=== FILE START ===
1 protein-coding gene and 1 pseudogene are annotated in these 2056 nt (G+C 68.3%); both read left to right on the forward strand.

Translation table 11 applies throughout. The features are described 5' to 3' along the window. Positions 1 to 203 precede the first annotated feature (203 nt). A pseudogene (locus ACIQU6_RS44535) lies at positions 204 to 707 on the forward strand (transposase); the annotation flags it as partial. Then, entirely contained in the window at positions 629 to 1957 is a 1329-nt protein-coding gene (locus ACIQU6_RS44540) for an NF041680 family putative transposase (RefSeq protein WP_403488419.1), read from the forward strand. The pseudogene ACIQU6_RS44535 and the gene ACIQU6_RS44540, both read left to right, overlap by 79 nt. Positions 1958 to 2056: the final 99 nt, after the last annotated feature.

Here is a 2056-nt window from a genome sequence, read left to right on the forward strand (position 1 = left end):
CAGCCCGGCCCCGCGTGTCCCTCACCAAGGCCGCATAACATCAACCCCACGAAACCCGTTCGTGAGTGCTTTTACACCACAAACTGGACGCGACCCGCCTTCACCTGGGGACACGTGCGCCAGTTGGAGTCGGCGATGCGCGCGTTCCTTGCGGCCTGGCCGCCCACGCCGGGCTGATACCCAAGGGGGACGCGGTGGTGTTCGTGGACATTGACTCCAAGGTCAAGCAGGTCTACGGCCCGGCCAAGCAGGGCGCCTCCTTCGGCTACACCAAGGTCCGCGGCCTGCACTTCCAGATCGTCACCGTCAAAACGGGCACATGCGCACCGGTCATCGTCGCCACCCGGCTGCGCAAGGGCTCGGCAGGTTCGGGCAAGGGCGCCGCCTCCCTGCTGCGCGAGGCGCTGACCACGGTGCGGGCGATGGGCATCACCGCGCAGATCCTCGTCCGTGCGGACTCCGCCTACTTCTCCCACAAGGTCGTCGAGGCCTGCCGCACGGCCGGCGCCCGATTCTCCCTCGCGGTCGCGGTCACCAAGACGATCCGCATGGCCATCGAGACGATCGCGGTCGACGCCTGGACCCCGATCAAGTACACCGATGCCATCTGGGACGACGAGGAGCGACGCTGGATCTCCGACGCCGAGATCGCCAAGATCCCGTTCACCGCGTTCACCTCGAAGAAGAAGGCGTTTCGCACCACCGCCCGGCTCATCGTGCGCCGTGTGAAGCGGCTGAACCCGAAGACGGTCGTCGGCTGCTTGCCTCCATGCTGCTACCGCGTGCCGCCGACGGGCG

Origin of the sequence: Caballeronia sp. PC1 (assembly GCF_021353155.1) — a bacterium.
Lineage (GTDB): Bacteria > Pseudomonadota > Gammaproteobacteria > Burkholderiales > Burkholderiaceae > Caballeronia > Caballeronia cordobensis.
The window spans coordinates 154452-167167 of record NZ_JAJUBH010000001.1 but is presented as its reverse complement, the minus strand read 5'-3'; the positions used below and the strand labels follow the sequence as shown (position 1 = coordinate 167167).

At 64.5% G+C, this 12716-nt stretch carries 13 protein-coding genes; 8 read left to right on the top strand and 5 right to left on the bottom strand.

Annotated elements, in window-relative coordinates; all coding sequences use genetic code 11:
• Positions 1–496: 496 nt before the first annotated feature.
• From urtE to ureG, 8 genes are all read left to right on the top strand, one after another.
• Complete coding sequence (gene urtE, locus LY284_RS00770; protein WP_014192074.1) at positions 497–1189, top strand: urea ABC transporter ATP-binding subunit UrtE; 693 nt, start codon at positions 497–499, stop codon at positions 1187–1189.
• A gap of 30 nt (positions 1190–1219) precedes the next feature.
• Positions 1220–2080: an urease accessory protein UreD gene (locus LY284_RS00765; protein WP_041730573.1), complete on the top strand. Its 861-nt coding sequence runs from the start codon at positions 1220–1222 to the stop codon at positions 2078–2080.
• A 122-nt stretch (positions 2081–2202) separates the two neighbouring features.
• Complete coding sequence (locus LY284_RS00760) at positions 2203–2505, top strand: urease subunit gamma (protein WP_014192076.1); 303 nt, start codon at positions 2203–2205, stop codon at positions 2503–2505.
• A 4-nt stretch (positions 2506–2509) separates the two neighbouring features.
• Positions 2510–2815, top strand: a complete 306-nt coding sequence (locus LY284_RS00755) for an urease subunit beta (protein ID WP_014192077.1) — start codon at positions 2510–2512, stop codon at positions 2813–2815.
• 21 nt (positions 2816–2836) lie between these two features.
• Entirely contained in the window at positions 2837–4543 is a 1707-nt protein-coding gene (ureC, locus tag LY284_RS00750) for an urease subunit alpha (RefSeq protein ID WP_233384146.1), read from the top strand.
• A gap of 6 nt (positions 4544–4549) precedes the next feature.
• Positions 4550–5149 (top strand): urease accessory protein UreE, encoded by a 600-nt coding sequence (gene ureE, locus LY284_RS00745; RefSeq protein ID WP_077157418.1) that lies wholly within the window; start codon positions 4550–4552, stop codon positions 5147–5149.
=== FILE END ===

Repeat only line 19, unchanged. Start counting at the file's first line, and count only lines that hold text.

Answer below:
• 21 nt (positions 2816–2836) lie between these two features.